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  Frank Richards thought it was an ordinary Wednesday morning. He was wrong. This was when it all started. Frank liked to arrive early and get in before the mad rush of demand for his services that was inevitable on most days. The old Head of School, Walt Dickinson, would sometimes beat him to it, but not anymore. Since the “Big Change,” Walt might arrive just in time for mid-morning coffee. So, Frank would have to open up. He delved in his trouser pocket for his keys. He looked up at the sign over the door. It was beautifully made with shiny stainless-steel letters on a polished black background. But it annoyed him every morning. It was now called The Centre for Industrial Design. As far as Frank was concerned, it had always been a School, and it still was. In Frank’s opinion, too many things at Deva University were changing.

  He let out a sigh as he put the key in the lock. It turned and withdrew the bolt with a satisfying clunk. Frank was an engineer at heart. He took pleasure in the way well-made things worked. These new front doors were a delight. They looked and felt substantial. They even sounded robust. They were not only secure but told you so. Frank thought you couldn’t have a Centre for Industrial Design with a flimsy-looking pair of doors. You could open one, or you could open both to bring a trolley in. All was satisfactory. The old School never had a proper front door. Frank approved of that change. Given the secret nature of the work they were doing now, extra security was essential.

  The front doors gave access to the studios, which were wide open spaces. There was just a waist-high wall separating them from the central walkway. Frank liked the way the architects had arranged everything. It was all simple and logical. He strode down the central walkway. To his left were the studios for first and second-year students. To his right were the degree year and postgraduate studios. The overall design was one of clarity and logic. However, the studios all looked like a complete mess. They always did. Drawings were scattered everywhere, as were half-constructed models. Frank knew that student designers at work almost always meant chaos. He marvelled at how they came up with such beautiful creations. One of the tutors, who he most respected, used a simple little phrase about design that he liked. Simplicity is on the far side of complexity. Frank knew he was not cut out to be a designer. He could not live with the chaotic mess that persisted for so long during the student design process. He was often in awe of their creativity. Secretly, he was fond of his students.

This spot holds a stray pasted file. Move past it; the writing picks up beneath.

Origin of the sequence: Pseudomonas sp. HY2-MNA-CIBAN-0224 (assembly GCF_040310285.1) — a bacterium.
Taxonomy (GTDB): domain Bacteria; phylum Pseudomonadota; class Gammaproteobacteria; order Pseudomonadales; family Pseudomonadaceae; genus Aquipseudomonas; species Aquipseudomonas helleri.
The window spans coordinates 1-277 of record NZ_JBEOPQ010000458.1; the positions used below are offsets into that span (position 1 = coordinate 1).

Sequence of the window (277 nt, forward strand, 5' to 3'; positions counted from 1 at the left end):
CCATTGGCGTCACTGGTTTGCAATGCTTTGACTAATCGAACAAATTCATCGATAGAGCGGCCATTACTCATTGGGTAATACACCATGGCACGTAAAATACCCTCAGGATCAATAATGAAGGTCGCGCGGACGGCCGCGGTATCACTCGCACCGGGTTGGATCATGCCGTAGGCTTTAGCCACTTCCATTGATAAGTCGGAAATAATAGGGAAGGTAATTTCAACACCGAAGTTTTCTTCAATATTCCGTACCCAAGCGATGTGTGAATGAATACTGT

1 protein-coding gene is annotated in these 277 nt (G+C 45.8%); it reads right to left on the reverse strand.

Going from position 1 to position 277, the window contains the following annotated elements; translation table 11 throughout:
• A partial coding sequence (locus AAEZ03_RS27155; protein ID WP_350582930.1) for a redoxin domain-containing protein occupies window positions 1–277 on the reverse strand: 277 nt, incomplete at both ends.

Some of the old-fashioned drawing boards were still around, but these days, every student place has a large screen for their computers. The students would arrive clutching their powerful laptops, plug in a screen and start work. Frank smiled to himself. This was a metaphor for the research for which the Centre had become famous. Computers were everywhere, and it had all happened in Frank’s lifetime. When he first started as an apprentice, the University had one computer. Now, students design everyday products that have more computing power in them.

  Behind the studios on both sides, were the staff offices. Students always had easy access to tutors, and both liked that arrangement. Straight ahead was the computer lab and then the workshop. That was Frank’s area. It also had a locked door, which was more for safety than security. Some of Frank’s beloved power tools could remove the fingers, or worse, of careless students.

  It was when he reached the computer lab that it hit him. For a moment, he stood, mouth open in amazement. It looked as if a tornado had swept through. There was broken glass everywhere. Computer screens were on their sides and smashed. The floor was littered with documents and half-smashed models. Then he saw the worst of it. All the expensive design workstations had been battered. Their cases were dented and scratched. It looked for all the world as if a madman had attacked them with a sledgehammer. In a moment of anxiety, he rushed to unlock the room where the main computer disc servers were kept. The door was already open. It was smashed, and the architrave was hanging off the wall. As he feared, the high-capacity computer server discs for the Centre network were in pieces. As Frank knew from setting them up, they had substantial cases. Someone had taken a hefty hammer to them. He tried to do a quick estimate of the cost of replacing them. Mental arithmetic had never been his strong suit. He gave up. It would be an awful lot of money. But how had the perpetrators of all this got in, and why had they done it?